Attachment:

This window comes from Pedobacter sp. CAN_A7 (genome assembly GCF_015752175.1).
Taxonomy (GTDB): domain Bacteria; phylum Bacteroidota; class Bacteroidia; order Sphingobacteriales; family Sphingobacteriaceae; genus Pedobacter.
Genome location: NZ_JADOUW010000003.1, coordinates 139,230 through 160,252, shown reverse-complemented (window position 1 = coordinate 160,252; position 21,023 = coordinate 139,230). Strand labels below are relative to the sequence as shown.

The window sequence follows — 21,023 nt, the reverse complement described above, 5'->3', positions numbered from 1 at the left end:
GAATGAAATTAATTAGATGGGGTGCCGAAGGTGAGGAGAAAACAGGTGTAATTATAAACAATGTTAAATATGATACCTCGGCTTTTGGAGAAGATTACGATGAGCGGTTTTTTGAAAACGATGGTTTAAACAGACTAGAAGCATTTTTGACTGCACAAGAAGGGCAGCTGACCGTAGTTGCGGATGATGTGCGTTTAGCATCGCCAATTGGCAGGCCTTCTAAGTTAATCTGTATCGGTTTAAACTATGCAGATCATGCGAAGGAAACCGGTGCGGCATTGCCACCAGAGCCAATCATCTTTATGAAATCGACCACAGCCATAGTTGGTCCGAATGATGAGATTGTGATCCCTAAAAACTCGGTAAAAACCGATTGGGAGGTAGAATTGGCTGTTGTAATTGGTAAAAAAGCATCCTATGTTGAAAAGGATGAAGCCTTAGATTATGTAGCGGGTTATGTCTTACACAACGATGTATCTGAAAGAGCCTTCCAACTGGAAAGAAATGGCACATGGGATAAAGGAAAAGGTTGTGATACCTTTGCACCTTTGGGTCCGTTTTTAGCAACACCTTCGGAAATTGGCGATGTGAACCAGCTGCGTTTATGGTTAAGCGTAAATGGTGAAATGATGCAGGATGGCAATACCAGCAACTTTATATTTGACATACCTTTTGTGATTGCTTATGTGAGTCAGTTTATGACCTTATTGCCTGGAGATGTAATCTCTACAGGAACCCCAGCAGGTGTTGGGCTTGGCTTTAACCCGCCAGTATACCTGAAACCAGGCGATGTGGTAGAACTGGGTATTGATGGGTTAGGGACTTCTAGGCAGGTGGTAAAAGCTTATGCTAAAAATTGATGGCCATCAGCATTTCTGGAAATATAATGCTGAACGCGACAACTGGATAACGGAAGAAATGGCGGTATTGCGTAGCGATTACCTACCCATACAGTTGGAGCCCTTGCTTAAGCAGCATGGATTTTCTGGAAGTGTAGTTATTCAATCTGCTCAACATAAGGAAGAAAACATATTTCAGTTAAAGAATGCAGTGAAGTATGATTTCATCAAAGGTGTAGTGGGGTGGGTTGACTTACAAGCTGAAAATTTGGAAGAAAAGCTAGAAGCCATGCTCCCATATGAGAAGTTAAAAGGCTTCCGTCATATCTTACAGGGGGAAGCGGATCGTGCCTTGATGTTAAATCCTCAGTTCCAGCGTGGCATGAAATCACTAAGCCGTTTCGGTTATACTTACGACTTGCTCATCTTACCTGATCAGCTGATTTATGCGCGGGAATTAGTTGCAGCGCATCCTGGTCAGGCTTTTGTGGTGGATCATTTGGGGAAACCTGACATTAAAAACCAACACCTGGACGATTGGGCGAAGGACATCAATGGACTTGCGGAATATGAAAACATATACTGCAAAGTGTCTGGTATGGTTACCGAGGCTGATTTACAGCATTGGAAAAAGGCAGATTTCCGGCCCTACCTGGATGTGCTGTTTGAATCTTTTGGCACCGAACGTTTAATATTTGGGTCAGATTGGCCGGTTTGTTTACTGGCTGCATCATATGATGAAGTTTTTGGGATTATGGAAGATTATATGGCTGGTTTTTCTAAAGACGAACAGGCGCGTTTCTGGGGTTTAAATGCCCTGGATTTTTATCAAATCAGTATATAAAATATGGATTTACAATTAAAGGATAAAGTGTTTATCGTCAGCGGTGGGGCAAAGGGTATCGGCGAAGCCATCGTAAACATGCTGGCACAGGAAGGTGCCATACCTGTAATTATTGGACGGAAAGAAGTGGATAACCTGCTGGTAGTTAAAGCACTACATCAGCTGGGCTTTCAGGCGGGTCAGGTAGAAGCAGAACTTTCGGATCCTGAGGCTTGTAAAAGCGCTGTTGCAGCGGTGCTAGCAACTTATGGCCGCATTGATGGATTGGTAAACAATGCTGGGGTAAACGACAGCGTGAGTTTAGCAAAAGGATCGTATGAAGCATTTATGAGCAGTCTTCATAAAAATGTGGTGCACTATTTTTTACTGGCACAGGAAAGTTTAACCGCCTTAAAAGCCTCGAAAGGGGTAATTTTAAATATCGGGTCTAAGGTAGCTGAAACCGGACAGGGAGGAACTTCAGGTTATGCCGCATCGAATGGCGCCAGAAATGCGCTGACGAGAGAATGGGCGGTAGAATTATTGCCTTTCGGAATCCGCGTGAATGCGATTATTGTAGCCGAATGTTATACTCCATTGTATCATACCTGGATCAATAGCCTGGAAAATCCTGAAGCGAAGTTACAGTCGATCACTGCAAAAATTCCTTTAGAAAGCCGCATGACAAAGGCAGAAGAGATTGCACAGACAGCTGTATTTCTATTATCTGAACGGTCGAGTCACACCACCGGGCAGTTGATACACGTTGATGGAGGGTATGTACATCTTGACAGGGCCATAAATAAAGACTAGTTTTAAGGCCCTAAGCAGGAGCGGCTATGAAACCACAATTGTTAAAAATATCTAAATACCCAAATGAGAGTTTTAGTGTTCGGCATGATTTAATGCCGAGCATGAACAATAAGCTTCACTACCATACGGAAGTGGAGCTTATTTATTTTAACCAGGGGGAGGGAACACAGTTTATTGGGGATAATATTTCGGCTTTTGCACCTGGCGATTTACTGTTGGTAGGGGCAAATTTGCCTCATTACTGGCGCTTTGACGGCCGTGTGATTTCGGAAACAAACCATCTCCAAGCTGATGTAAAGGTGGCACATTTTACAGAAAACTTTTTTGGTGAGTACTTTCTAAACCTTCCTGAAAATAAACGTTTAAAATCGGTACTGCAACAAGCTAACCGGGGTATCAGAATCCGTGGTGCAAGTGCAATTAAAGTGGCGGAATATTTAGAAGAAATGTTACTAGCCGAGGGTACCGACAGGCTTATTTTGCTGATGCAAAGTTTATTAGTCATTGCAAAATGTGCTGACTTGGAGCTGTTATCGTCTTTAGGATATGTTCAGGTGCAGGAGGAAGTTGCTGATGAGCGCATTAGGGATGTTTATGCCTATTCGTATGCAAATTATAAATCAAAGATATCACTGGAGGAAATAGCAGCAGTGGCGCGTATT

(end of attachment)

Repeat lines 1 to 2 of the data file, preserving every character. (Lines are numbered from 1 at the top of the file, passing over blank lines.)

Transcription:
This window comes from Pedobacter sp. CAN_A7 (genome assembly GCF_015752175.1).
Taxonomy (GTDB): domain Bacteria; phylum Bacteroidota; class Bacteroidia; order Sphingobacteriales; family Sphingobacteriaceae; genus Pedobacter.